I would probably say that this time is very dynamic, and every day you need to look at yourself and change yourself to meet both the challenges and the opportunities that come up. We’re making products today and are in some businesses today that we never dreamt we’d be in, but sometimes you have to do it as a strategic move to make sure you can move forward with some of your basic products, and at the same time, I think you’ve got to look around and take advantage of some basic opportunities if you’re going to allow yourself to grow at a time like this.

: What’s your take on offshore manufacturing? It’s a hot-button topic with a lot of manufacturers I talk to. Do we just need to get better as an industry so businesses don’t need to go offshore, or what?

SB: Well, I think about it two ways. One is when you ask what I think about offshore, I visit China three or four times a year. I buy one product from there, but I visit China three or four times a year, and I think we’d better get ready to sell them something, because that’s going to be the next big market.

Now that’ll only be an opportunity that we’ll have for two or three years, but there’s going to be a hell of a lot of stuff from our country that’ll be bought by those people because they have the same kind of passion about cars that we had when we were kids. They’ve only had cars for a few years and it’s not very different from after World War II, when this whole car thing kind of reinvented itself. That’s going to be a huge market, and we’d better get ready to service it.

Now the other side of that, from the intellectual properties side and people ripping us off and a lot of companies from our country running over there to get things made, I think that’s all fixing itself right now. There’ll be another China; it’ll be Thailand, or it’ll be Vietnam, or somewhere in Northern Africa, but there will always be some country that’s willing to do it cheaper. And there will always be some products and some people in our country that are willing to exploit that to have a little bit of a price advantage.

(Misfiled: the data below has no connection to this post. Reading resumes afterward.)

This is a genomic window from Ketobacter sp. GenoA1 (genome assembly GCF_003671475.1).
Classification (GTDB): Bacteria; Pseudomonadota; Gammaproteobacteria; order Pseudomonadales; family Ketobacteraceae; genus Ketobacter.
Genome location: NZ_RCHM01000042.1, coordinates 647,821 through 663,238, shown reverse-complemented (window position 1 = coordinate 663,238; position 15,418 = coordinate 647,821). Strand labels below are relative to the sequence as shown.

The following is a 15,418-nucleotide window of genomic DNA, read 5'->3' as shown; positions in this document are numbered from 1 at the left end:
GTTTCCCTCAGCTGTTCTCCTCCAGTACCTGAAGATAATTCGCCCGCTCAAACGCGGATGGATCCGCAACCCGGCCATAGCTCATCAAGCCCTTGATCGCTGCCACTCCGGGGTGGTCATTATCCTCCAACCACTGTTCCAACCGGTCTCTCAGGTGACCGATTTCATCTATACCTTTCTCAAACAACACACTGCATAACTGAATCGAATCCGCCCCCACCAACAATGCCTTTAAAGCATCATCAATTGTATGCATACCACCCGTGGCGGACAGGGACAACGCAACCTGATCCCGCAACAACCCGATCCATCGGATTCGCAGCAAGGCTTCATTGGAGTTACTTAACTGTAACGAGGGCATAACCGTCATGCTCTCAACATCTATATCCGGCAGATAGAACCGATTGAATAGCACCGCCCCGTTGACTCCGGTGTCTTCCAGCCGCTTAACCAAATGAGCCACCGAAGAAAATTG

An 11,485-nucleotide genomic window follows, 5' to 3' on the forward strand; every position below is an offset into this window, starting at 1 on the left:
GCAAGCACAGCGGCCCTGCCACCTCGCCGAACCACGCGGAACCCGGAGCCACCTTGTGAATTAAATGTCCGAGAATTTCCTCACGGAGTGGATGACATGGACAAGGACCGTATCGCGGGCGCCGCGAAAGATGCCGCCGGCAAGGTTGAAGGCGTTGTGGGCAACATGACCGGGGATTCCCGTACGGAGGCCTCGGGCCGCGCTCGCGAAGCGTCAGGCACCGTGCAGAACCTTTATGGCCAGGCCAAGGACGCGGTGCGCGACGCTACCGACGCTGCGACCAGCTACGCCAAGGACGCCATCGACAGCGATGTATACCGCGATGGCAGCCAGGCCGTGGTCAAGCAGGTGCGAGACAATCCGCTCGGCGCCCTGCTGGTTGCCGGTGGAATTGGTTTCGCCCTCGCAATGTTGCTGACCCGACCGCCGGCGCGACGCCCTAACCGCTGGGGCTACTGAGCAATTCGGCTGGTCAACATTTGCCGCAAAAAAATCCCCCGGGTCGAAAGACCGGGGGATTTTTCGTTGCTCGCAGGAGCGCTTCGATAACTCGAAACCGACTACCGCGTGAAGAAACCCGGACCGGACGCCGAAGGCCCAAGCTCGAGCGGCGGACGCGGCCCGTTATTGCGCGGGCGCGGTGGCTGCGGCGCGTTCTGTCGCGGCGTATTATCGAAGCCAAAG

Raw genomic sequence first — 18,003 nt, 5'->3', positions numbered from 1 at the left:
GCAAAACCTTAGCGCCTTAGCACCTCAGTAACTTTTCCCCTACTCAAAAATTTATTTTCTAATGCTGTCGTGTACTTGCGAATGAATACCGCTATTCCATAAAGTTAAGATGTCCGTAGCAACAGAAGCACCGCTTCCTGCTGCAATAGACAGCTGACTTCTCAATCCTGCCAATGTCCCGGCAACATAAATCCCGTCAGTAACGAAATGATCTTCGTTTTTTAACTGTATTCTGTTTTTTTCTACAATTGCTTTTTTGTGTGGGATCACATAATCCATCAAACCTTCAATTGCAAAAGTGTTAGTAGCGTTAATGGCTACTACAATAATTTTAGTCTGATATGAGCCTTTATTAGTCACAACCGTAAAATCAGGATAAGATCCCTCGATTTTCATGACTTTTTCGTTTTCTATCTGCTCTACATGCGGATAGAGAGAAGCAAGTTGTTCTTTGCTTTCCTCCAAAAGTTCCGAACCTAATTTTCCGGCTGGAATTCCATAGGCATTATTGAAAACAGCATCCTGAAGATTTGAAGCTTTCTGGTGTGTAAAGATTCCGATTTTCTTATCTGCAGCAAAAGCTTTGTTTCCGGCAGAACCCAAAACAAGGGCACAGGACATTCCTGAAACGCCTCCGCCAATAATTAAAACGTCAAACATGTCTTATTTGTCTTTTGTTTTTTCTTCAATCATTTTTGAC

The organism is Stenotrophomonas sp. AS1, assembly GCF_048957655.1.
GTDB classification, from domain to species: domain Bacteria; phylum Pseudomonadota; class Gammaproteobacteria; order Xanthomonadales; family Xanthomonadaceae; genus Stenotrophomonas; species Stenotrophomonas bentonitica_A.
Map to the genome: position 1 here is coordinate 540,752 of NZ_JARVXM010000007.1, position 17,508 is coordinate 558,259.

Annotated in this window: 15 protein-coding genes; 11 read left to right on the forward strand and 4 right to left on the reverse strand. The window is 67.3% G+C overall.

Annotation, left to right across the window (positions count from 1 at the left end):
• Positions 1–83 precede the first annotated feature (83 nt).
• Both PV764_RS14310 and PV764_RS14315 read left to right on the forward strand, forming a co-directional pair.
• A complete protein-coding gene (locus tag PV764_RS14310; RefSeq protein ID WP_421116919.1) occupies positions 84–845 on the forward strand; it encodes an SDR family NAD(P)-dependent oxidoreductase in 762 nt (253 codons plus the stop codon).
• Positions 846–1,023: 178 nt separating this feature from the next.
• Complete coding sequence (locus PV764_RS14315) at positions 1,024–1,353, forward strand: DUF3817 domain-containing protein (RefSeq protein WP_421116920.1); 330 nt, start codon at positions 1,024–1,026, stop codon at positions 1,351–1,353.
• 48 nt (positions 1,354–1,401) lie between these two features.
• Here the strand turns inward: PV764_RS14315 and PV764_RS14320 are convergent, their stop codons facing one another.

Like I said, I have one thing made in China, and it’s no cheaper to make it there than it is in this country. The reason I go over there is that in this country we’ve gotten very lazy, and in order to make that particular type of product, they tell me it’s thirty to forty weeks of lead-time to make the tooling.  They’re lying when they say that. Over there they’ll do it in three of four weeks, so I can do things a lot quicker. I still bring them over here to machine them, but I have them cast over there.

I almost think that there’s two culprits in this deal. Yeah, there’s the Chinese people who come over and say they’ll do it cheaper and this and that, just show them what you want and they’ll knock it off. But somebody had to buy it. So we’re sometimes our own worst enemies over here in this country, feeding them all this information. The one thing they won’t know is what this stuff is and where it goes. Somebody in our country had to look at them and say, “I’ll take advantage of this.” And they’re the ones that had to buy the stuff, and I think that’s as much where it starts as anything. The Chinese are just doing what someone’s willing to pay for.